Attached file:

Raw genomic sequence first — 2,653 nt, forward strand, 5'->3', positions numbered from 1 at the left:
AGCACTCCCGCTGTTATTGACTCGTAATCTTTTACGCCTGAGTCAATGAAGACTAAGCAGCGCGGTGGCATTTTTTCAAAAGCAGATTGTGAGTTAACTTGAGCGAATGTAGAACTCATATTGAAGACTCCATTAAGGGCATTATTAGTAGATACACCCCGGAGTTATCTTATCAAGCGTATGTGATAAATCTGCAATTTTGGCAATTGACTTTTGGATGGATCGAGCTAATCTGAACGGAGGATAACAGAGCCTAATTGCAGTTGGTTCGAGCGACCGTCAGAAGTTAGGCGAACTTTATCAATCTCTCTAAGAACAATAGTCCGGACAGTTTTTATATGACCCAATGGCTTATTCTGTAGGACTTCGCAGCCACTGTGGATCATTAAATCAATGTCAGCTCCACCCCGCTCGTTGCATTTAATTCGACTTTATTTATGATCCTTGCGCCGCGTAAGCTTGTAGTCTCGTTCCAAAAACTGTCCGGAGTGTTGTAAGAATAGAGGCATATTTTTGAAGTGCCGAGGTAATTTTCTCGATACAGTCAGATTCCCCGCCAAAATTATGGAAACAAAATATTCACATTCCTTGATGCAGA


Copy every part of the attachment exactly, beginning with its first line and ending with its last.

Raw genomic sequence first — 2,653 nt, forward strand, 5'->3', positions numbered from 1 at the left:
AGCACTCCCGCTGTTATTGACTCGTAATCTTTTACGCCTGAGTCAATGAAGACTAAGCAGCGCGGTGGCATTTTTTCAAAAGCAGATTGTGAGTTAACTTGAGCGAATGTAGAACTCATATTGAAGACTCCATTAAGGGCATTATTAGTAGATACACCCCGGAGTTATCTTATCAAGCGTATGTGATAAATCTGCAATTTTGGCAATTGACTTTTGGATGGATCGAGCTAATCTGAACGGAGGATAACAGAGCCTAATTGCAGTTGGTTCGAGCGACCGTCAGAAGTTAGGCGAACTTTATCAATCTCTCTAAGAACAATAGTCCGGACAGTTTTTATATGACCCAATGGCTTATTCTGTAGGACTTCGCAGCCACTGTGGATCATTAAATCAATGTCAGCTCCACCCCGCTCGTTGCATTTAATTCGACTTTATTTATGATCCTTGCGCCGCGTAAGCTTGTAGTCTCGTTCCAAAAACTGTCCGGAGTGTTGTAAGAATAGAGGCATATTTTTGAAGTGCCGAGGTAATTTTCTCGATACAGTCAGATTCCCCGCCAAAATTATGGAAACAAAATATTCACATTCCTTGATGCAGA